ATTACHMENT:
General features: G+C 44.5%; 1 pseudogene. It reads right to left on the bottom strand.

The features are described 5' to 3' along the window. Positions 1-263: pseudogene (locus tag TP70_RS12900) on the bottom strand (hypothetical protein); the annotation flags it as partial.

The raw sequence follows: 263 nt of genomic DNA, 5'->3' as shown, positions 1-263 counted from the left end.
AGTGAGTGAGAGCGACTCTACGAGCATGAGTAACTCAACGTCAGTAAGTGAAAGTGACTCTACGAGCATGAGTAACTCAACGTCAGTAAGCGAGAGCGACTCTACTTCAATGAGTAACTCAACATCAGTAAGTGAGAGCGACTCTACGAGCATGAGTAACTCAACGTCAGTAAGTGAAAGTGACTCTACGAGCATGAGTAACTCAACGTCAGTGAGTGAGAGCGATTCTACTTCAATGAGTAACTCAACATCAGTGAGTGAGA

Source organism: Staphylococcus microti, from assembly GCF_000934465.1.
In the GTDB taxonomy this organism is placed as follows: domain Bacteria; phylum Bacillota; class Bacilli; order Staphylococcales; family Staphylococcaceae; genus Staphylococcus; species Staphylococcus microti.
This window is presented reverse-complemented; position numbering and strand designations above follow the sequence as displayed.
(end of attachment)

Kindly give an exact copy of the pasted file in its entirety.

General features: G+C 44.5%; 1 pseudogene. It reads right to left on the bottom strand.

The features are described 5' to 3' along the window. Positions 1-263: pseudogene (locus tag TP70_RS12900) on the bottom strand (hypothetical protein); the annotation flags it as partial.

The raw sequence follows: 263 nt of genomic DNA, 5'->3' as shown, positions 1-263 counted from the left end.
AGTGAGTGAGAGCGACTCTACGAGCATGAGTAACTCAACGTCAGTAAGTGAAAGTGACTCTACGAGCATGAGTAACTCAACGTCAGTAAGCGAGAGCGACTCTACTTCAATGAGTAACTCAACATCAGTAAGTGAGAGCGACTCTACGAGCATGAGTAACTCAACGTCAGTAAGTGAAAGTGACTCTACGAGCATGAGTAACTCAACGTCAGTGAGTGAGAGCGATTCTACTTCAATGAGTAACTCAACATCAGTGAGTGAGA

Source organism: Staphylococcus microti, from assembly GCF_000934465.1.
In the GTDB taxonomy this organism is placed as follows: domain Bacteria; phylum Bacillota; class Bacilli; order Staphylococcales; family Staphylococcaceae; genus Staphylococcus; species Staphylococcus microti.
This window is presented reverse-complemented; position numbering and strand designations above follow the sequence as displayed.